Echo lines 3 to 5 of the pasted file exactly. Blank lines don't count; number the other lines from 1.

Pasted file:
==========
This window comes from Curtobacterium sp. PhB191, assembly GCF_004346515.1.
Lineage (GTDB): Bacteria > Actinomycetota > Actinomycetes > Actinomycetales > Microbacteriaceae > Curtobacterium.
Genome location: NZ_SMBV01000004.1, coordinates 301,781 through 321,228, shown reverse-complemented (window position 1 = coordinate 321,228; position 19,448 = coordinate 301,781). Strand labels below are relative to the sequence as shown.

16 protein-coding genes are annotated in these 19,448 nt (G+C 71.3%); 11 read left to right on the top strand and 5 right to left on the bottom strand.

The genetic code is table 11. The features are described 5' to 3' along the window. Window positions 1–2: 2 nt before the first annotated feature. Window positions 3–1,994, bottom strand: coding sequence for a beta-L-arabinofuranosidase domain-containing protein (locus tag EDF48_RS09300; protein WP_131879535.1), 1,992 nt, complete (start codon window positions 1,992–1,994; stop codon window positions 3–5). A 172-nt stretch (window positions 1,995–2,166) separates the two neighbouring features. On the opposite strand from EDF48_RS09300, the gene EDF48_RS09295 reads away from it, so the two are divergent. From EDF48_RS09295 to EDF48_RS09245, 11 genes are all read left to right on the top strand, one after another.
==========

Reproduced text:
Genome location: NZ_SMBV01000004.1, coordinates 301,781 through 321,228, shown reverse-complemented (window position 1 = coordinate 321,228; position 19,448 = coordinate 301,781). Strand labels below are relative to the sequence as shown.

16 protein-coding genes are annotated in these 19,448 nt (G+C 71.3%); 11 read left to right on the top strand and 5 right to left on the bottom strand.

The genetic code is table 11. The features are described 5' to 3' along the window. Window positions 1–2: 2 nt before the first annotated feature. Window positions 3–1,994, bottom strand: coding sequence for a beta-L-arabinofuranosidase domain-containing protein (locus tag EDF48_RS09300; protein WP_131879535.1), 1,992 nt, complete (start codon window positions 1,992–1,994; stop codon window positions 3–5). A 172-nt stretch (window positions 1,995–2,166) separates the two neighbouring features. On the opposite strand from EDF48_RS09300, the gene EDF48_RS09295 reads away from it, so the two are divergent. From EDF48_RS09295 to EDF48_RS09245, 11 genes are all read left to right on the top strand, one after another.